Monkeys on Typewriters 'Close to Reproducing Shakespeare'

A computer programmer testing the "Infinite Monkey Theorem"—that, with enough time, a monkey randomly mashing a typewriter would eventually type the complete works of Shakespeare—says his virtual monkeys will soon complete the works, way ahead of their infinity deadline!

As "a fun side project," Jesse Anderson created millions of small computer programs that generate "random sequences of nine characters." As each sequence is created, it is compared to Shakespeare's oeuvre; if it matches anywhere, it gets checked off a list. The monkeys have been typing for 35 days, and most recently completed "A Lover's Complaint."

But Anderson's monkeys aren't typing Shakespeare in order, so monkey-literature-ologists aren't sure if it should "count." Also, the one time someone actually hired real monkeys to do the mashing, the sequences weren't even "random," the Daily Telegraph reports:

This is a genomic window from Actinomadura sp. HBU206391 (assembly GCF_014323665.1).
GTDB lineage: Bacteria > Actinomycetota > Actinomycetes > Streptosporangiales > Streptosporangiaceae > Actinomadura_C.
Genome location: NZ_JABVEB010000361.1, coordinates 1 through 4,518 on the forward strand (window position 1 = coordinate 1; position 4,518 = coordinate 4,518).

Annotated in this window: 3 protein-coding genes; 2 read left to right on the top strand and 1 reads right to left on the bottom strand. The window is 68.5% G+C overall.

In 2003 the Arts Council for England paid £2,000 for a real-life test of the theorem involving six Sulawesi crested macaques, but the trial was abandoned after a month.

The monkeys produced five pages of text, mainly composed of the letter S, but failed to type anything close to a word of English, broke the computer and used the keyboard as a lavatory.

Conclusion: Every endeavor described in this story is meaningless, but you will probably use it to make small talk sometime, because you are more monkey than Shakespeare and sometimes lack original thought. We are all monkeys mashing blindly at keyboards today, in a virtual menagerie under Jesse Anderson's control. [Telegraph, Jesse Anderson's Blog, image via ChipPix/Shutterstock.com]